We continue with the section on design for 3D printing, looking at the components of a 3D printer. This time it’s the hotend.
In the previous post, we saw the print head and its importance in the operation of an FFF 3D printer. As we saw, inside the print head is the hotend, which is the element for melting the filament and depositing it onto the piece.
At the top we have a hole through which the filament is inserted. If the printer is of Differences between direct or bowden 3D printers there will be a pressure retainer that is responsible for holding one end of the bowden tube.
The material is melted in the lower metal block in a prismatic shape. In it, a thermistor is housed in the larger hole, which is simply fixed with a screw.
It is important to maintain the appropriate temperature with the material we are depositing. Therefore, in this block also houses a thermosensor that, together with the electronics of the board, are responsible for maintaining a constant printing temperature.
The “ideal” behavior of the hotend would be to keep the filament cold until the moment it comes out, maintaining the shortest possible length of melted filament.
To do this, the main body of the hotend is formed by a heatsink with fins through which air is circulated with a fan. This element dissipates the heat generated in the block, and allows the material to arrive without melting to the outside.
The block and the heatsink are joined by a throat that has both ends threaded, and to which both elements are screwed. There are two types of throats, those with the inside with a plastic tube and those that are fully metal. In principle, throats with plastic interior are less prone to clogging, while full metal ones are required for printing high-temperature materials.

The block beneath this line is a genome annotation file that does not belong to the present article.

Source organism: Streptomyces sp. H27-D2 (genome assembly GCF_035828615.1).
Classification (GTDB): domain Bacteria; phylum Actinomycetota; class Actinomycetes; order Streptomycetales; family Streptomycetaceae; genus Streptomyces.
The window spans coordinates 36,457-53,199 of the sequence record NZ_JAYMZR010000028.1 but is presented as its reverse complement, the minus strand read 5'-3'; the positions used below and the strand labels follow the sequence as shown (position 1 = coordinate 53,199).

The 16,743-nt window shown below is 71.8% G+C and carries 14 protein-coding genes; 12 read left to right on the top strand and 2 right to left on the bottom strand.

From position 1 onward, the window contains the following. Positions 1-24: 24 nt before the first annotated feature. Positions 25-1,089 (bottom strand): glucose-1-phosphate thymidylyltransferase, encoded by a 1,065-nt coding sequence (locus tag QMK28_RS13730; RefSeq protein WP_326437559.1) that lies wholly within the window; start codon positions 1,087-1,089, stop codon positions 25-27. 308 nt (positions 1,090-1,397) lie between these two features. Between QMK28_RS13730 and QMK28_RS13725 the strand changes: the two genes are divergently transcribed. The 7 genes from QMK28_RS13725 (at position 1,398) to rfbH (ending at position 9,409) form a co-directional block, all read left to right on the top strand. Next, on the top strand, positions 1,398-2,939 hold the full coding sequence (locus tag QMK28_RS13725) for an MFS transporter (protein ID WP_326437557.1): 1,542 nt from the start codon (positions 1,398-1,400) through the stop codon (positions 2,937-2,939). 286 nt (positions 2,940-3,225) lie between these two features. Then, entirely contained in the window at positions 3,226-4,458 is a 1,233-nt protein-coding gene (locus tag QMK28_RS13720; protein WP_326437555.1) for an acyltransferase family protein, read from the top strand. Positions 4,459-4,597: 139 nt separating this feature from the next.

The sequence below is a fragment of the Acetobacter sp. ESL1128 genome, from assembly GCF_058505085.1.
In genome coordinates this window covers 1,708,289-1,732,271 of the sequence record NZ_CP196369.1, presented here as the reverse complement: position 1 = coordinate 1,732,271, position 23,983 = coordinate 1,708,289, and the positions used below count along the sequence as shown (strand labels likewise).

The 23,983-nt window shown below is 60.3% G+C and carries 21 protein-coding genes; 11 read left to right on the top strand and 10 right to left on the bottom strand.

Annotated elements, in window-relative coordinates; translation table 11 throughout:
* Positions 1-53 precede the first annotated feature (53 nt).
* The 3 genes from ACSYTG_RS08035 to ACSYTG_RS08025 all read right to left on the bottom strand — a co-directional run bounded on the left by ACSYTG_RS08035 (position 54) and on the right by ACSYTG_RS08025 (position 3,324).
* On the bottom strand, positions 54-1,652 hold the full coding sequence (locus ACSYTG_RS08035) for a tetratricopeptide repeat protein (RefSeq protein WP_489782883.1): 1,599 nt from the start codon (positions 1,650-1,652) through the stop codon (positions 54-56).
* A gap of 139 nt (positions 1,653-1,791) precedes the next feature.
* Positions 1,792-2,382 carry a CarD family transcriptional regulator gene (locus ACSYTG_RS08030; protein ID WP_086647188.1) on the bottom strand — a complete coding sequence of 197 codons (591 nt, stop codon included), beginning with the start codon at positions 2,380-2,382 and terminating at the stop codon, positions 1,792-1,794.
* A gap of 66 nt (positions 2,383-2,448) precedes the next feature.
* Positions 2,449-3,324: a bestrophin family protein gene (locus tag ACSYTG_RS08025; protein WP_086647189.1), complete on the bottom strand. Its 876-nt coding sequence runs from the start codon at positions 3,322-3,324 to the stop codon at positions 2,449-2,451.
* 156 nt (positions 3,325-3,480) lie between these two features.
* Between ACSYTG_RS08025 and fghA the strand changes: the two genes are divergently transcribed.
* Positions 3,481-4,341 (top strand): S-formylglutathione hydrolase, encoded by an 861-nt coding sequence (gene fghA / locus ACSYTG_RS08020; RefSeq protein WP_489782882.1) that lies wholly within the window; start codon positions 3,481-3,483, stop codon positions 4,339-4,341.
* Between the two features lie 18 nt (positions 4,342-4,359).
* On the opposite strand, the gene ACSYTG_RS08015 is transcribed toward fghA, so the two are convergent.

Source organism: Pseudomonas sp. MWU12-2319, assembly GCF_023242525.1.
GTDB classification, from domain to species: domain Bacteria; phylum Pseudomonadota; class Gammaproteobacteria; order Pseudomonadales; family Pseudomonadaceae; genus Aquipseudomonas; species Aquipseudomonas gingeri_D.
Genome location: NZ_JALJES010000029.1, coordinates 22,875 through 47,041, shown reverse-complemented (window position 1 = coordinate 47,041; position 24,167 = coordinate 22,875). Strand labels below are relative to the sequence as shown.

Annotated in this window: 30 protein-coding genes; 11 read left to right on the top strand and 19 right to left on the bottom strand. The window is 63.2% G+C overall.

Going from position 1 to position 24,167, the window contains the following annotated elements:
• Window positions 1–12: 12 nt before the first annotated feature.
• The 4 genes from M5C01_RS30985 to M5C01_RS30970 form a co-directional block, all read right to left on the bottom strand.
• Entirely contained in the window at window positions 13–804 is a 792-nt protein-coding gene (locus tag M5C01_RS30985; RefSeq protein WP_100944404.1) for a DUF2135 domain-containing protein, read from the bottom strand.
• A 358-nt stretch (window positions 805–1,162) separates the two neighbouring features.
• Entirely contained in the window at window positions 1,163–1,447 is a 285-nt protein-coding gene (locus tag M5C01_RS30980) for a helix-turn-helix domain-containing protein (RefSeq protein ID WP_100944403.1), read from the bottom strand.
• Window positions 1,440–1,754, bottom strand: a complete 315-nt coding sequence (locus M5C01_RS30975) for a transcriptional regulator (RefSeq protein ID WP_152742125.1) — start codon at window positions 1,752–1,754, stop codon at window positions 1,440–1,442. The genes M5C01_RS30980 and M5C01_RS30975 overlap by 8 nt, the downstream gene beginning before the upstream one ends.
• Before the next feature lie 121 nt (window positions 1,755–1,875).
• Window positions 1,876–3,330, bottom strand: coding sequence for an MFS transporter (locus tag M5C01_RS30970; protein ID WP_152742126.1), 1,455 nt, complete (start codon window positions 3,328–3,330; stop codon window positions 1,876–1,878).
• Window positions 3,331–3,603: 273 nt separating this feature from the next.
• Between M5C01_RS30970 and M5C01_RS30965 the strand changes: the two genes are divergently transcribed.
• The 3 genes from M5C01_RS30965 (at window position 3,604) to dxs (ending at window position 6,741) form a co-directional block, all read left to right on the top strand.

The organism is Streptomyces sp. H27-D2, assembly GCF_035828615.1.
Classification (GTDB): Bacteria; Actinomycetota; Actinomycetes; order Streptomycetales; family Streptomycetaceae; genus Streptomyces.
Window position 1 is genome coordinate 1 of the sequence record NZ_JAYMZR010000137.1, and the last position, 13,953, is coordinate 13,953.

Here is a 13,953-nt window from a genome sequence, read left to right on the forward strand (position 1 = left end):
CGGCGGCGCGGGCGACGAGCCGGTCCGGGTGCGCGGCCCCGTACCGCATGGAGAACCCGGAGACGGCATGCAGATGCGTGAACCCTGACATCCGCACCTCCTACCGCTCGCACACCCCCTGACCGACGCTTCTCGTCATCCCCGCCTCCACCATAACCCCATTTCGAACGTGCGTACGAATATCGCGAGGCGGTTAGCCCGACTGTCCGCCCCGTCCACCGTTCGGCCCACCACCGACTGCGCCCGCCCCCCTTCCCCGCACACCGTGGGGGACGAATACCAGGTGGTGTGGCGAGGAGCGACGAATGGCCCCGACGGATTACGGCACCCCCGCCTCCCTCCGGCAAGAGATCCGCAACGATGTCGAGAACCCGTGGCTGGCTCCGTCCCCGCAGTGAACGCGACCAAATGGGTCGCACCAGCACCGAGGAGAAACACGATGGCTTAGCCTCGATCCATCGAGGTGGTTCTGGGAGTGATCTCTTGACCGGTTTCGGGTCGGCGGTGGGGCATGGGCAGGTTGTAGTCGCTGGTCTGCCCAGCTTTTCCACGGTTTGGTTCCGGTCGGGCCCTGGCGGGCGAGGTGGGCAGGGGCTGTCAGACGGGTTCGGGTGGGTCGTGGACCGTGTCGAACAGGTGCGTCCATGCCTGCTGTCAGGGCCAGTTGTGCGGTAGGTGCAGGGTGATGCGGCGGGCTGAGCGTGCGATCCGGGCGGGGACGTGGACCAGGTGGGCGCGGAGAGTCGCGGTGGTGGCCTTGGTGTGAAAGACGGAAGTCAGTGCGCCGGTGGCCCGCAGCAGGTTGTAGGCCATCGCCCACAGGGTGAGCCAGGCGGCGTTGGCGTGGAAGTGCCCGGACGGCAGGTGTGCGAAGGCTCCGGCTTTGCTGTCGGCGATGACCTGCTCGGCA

Finally, at the bottom of the hotend is located the extrusion nozzle. This element, usually made of brass, has a threaded end with which it is attached to the block.
The extrusion nozzle transmits the final dimension to the deposited filament, and therefore it is important that it is correctly and precisely machined. Nozzle thicknesses range from 0.1mm to 1.6mm, with the most common being from 0.4 to 0.8mm.
Of course, there are many types of hotends available. Some of the most popular are the E3D V5 and V6, and their Chinese clones (of not such good quality). Although it is not the only type of hotend.
So far, the post on the hotend of an FFF printer and its operation. As we can see, it is one of the most important elements of a 3D printer. In the next post we will see the extruder